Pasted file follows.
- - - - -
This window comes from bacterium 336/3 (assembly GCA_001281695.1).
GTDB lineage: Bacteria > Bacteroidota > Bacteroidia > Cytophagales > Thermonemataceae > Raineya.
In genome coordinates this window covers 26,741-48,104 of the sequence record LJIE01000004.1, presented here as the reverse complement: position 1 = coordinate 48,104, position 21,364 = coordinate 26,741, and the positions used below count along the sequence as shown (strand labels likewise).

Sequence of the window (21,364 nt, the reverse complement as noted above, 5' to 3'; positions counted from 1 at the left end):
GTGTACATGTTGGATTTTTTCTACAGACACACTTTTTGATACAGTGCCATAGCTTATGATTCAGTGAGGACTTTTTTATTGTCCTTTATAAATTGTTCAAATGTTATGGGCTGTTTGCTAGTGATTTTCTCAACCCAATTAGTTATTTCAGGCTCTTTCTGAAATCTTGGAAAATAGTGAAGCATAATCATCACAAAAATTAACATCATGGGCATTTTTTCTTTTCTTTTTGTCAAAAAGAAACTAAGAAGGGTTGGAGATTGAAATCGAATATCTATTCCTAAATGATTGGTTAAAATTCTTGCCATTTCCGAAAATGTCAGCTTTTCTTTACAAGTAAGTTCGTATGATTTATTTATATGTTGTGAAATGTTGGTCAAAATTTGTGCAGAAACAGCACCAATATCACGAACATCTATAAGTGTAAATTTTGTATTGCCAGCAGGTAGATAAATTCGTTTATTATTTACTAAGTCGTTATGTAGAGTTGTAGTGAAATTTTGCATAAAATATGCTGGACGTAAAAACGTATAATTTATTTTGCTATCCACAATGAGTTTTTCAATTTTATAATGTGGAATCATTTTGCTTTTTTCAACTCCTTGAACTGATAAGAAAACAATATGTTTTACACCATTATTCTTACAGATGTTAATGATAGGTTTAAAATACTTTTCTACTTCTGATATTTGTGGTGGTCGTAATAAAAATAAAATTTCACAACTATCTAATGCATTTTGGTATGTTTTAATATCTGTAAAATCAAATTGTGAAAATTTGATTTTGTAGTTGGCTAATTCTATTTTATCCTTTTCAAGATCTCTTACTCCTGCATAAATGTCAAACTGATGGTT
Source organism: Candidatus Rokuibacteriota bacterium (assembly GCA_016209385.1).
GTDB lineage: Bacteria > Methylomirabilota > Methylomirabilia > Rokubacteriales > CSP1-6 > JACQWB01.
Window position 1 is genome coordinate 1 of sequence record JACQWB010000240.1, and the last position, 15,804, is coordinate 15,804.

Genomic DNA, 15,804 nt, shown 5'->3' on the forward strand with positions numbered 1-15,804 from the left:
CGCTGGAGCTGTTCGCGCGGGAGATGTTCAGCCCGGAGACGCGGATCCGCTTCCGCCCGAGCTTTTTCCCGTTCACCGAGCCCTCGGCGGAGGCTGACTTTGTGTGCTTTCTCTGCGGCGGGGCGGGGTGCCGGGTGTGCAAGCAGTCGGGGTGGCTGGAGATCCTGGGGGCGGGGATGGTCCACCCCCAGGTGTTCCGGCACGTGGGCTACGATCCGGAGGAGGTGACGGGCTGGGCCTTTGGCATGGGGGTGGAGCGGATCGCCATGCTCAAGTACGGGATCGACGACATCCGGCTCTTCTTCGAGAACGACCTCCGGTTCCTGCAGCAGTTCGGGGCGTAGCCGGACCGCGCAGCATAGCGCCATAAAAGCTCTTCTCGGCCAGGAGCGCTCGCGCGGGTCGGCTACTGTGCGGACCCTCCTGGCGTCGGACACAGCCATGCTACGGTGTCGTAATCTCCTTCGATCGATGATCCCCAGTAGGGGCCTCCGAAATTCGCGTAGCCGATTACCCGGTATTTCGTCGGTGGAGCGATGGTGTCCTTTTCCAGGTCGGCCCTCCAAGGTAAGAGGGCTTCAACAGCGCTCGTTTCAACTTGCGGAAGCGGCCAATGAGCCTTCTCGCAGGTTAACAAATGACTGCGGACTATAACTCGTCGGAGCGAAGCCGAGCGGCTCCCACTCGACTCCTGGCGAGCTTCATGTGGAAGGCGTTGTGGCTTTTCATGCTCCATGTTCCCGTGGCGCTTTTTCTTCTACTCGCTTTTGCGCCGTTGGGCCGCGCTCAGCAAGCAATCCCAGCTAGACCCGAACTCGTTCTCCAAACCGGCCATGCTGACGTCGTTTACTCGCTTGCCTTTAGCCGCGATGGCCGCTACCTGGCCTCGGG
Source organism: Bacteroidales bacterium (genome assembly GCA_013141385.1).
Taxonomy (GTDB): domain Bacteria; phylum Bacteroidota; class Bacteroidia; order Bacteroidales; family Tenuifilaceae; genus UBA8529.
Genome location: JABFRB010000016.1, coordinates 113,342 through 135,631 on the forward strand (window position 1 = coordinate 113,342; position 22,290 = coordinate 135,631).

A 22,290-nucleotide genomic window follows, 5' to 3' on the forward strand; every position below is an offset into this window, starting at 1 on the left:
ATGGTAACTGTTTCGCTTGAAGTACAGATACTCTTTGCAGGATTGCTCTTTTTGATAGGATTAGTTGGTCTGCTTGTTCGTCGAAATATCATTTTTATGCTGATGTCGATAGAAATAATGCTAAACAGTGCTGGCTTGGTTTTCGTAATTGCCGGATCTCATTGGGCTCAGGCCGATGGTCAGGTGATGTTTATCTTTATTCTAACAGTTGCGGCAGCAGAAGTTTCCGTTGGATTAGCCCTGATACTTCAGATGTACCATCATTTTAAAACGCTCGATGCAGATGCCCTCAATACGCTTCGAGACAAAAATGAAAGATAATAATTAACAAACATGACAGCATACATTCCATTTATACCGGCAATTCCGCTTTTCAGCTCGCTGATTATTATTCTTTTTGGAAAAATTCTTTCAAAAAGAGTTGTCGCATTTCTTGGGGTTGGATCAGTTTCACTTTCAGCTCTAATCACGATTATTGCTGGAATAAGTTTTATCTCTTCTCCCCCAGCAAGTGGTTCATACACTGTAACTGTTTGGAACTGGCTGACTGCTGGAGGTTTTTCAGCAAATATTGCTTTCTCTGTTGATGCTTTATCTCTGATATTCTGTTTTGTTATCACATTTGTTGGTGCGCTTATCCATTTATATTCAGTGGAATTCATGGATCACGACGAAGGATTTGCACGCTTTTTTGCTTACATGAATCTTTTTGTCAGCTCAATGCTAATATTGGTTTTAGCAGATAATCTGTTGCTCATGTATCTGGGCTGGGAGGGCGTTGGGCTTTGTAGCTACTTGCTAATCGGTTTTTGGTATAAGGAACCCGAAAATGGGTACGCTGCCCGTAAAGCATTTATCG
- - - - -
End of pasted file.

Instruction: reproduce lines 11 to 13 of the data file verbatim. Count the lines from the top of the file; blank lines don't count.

Source organism: Bacteroidales bacterium (genome assembly GCA_013141385.1).
Taxonomy (GTDB): domain Bacteria; phylum Bacteroidota; class Bacteroidia; order Bacteroidales; family Tenuifilaceae; genus UBA8529.
Genome location: JABFRB010000016.1, coordinates 113,342 through 135,631 on the forward strand (window position 1 = coordinate 113,342; position 22,290 = coordinate 135,631).